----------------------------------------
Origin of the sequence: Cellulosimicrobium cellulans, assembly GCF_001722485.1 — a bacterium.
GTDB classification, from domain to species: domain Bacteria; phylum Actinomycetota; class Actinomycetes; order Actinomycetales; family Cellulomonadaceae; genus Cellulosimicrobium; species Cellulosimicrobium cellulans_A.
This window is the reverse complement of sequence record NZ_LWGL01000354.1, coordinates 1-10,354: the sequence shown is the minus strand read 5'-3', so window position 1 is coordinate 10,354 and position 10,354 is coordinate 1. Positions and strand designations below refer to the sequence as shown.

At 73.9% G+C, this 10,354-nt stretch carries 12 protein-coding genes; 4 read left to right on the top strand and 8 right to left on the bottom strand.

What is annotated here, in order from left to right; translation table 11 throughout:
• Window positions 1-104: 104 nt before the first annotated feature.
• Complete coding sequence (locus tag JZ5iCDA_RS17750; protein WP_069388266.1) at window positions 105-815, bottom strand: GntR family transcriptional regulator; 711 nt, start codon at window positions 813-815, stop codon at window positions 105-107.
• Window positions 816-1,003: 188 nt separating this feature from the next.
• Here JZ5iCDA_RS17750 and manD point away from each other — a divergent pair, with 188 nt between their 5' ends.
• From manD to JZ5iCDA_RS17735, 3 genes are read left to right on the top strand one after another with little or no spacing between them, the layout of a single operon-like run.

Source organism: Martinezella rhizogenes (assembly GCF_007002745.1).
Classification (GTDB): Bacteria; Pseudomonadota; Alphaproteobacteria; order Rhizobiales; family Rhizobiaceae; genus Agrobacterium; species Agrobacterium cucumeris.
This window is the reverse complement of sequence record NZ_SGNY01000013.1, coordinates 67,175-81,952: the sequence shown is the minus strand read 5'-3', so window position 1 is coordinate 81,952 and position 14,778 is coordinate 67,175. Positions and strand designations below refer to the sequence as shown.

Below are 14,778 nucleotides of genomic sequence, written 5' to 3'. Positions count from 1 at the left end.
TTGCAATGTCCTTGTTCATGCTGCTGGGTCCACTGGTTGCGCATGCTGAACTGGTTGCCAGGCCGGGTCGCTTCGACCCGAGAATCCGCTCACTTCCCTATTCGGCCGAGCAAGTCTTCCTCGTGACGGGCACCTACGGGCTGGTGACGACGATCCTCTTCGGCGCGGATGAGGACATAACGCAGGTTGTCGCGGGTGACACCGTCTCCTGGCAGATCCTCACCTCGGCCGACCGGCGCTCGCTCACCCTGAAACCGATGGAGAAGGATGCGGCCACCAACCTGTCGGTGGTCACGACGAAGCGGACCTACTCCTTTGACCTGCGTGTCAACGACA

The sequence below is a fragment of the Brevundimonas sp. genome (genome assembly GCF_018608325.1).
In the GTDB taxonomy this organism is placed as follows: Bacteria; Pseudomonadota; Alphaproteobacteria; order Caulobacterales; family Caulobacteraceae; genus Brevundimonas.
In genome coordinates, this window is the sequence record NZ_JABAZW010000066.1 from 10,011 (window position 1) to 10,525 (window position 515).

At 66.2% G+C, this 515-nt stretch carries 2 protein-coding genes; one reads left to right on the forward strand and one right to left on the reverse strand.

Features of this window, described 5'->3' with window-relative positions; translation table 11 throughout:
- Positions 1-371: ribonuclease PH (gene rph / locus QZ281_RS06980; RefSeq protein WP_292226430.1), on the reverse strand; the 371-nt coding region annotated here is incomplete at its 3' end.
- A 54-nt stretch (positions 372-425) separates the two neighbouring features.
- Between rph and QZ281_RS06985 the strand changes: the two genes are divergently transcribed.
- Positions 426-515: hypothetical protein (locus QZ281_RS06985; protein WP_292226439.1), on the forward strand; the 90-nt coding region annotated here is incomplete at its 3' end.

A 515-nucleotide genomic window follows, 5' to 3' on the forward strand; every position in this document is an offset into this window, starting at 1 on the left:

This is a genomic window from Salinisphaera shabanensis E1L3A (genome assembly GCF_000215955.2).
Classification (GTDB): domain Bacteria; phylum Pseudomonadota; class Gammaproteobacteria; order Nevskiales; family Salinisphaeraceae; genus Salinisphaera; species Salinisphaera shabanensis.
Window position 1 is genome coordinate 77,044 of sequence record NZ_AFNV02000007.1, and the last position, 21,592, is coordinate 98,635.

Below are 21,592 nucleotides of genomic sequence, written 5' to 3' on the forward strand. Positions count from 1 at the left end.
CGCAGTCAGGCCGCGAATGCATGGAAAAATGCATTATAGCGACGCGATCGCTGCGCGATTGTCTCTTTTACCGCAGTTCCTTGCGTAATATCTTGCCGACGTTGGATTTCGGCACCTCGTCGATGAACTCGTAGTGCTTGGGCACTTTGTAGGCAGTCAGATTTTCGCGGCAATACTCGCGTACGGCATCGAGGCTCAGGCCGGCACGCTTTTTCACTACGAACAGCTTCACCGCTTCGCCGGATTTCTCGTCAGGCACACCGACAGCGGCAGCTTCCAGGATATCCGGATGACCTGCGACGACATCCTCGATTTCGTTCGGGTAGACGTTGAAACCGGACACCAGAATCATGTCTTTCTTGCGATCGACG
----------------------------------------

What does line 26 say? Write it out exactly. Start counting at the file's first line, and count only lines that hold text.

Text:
This is a genomic window from Salinisphaera shabanensis E1L3A (genome assembly GCF_000215955.2).